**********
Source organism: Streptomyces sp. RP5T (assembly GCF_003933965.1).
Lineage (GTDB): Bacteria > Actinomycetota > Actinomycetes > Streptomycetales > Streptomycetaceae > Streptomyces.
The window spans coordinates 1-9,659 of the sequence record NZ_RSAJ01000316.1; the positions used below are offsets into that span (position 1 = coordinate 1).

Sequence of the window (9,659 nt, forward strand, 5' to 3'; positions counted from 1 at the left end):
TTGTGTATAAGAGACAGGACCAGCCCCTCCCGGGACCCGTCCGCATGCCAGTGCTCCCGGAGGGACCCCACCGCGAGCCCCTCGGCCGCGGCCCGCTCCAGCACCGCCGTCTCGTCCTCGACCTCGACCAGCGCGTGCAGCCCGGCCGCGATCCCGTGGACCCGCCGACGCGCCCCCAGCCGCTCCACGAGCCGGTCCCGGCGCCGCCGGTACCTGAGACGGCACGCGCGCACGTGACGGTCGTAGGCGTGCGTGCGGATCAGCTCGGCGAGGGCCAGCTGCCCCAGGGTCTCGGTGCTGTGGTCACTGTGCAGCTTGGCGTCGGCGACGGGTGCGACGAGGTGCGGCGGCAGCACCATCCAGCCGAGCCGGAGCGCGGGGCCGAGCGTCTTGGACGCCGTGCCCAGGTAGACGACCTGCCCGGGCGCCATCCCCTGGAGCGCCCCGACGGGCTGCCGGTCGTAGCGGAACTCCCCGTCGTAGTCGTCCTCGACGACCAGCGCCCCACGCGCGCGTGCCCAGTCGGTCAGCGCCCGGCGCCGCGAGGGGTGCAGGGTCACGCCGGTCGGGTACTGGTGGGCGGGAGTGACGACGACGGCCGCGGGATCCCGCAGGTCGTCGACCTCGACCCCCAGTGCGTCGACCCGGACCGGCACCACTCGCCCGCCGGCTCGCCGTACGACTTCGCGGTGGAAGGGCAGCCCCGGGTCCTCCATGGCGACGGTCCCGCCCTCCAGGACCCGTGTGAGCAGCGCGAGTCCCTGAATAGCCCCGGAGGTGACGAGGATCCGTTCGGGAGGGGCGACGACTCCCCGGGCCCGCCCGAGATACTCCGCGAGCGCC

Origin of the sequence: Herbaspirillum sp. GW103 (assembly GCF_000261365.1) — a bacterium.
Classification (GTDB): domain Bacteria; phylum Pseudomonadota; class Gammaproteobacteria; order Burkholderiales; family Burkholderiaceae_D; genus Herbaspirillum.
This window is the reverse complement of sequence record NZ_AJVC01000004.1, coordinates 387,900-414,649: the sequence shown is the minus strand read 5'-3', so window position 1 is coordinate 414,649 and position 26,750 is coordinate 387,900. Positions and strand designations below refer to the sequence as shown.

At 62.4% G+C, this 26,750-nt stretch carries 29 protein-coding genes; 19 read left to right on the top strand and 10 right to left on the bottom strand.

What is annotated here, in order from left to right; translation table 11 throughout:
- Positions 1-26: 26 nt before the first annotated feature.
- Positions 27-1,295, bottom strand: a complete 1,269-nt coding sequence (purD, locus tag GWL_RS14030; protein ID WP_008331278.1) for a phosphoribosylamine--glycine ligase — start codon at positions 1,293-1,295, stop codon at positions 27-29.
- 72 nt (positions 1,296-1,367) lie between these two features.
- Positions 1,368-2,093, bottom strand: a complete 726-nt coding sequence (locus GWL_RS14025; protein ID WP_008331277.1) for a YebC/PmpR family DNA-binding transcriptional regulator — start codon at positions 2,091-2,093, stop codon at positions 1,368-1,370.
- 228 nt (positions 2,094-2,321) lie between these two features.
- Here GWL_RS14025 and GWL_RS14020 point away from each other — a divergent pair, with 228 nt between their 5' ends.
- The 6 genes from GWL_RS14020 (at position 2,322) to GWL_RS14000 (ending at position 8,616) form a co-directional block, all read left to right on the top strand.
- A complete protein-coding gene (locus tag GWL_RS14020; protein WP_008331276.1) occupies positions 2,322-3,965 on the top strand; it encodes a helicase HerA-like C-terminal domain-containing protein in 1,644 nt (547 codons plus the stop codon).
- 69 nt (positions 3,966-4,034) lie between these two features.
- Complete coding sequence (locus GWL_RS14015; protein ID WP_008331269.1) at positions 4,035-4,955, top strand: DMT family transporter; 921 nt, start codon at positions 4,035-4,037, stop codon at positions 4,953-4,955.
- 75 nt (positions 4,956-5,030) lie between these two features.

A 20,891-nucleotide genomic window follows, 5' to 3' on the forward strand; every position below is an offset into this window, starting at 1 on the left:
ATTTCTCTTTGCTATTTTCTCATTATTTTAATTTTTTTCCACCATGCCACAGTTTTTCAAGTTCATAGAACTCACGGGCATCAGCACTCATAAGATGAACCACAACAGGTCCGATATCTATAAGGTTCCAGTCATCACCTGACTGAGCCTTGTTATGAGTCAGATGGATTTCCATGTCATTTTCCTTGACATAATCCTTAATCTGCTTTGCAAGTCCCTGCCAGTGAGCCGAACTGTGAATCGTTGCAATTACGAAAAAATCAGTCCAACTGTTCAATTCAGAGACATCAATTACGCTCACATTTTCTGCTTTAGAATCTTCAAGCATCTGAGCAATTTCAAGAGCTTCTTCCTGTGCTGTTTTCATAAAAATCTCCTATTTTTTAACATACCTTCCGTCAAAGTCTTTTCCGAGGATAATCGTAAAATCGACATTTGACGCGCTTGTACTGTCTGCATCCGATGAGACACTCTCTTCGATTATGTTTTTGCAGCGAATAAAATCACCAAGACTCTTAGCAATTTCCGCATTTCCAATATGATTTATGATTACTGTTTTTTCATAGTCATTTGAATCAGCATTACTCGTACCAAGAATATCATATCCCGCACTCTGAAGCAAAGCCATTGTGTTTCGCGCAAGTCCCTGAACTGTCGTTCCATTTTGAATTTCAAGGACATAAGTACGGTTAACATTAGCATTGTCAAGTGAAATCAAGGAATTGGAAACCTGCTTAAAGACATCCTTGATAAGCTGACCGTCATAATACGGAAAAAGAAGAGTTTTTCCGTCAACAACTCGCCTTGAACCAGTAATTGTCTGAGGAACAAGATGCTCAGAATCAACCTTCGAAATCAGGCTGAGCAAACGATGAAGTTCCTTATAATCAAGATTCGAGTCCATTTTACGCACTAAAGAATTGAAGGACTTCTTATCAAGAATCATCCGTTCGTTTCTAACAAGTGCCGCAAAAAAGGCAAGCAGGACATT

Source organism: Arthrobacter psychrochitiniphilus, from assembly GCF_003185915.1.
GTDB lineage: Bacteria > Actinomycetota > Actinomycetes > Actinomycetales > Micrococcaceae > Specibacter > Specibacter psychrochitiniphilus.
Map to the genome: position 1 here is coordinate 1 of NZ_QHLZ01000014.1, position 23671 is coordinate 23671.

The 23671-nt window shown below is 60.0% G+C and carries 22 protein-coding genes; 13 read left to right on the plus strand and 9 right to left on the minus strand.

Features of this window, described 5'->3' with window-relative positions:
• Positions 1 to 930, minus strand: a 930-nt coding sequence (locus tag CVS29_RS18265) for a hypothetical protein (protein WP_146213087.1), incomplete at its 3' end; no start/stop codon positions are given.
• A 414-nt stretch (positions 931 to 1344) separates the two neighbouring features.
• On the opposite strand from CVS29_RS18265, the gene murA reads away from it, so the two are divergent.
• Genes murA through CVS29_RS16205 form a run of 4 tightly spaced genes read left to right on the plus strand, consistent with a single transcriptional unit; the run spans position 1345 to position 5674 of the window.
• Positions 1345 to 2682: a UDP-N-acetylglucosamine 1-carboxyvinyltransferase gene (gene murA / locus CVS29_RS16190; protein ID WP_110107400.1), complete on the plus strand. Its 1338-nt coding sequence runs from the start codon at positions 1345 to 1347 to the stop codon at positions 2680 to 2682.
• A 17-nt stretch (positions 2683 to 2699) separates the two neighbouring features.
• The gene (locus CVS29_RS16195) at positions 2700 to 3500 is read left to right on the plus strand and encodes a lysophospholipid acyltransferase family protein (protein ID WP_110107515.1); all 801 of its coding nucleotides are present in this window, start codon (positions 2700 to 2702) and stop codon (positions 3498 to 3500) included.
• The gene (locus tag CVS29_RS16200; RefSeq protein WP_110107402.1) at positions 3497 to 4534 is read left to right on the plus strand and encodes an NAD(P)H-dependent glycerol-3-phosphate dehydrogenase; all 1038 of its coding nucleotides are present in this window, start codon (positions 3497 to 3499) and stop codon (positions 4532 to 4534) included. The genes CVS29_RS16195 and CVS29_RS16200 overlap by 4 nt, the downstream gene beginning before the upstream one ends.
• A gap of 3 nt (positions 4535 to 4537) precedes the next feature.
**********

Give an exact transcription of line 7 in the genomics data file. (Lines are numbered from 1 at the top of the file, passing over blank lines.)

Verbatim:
Classification (GTDB): domain Bacteria; phylum Pseudomonadota; class Gammaproteobacteria; order Burkholderiales; family Burkholderiaceae_D; genus Herbaspirillum.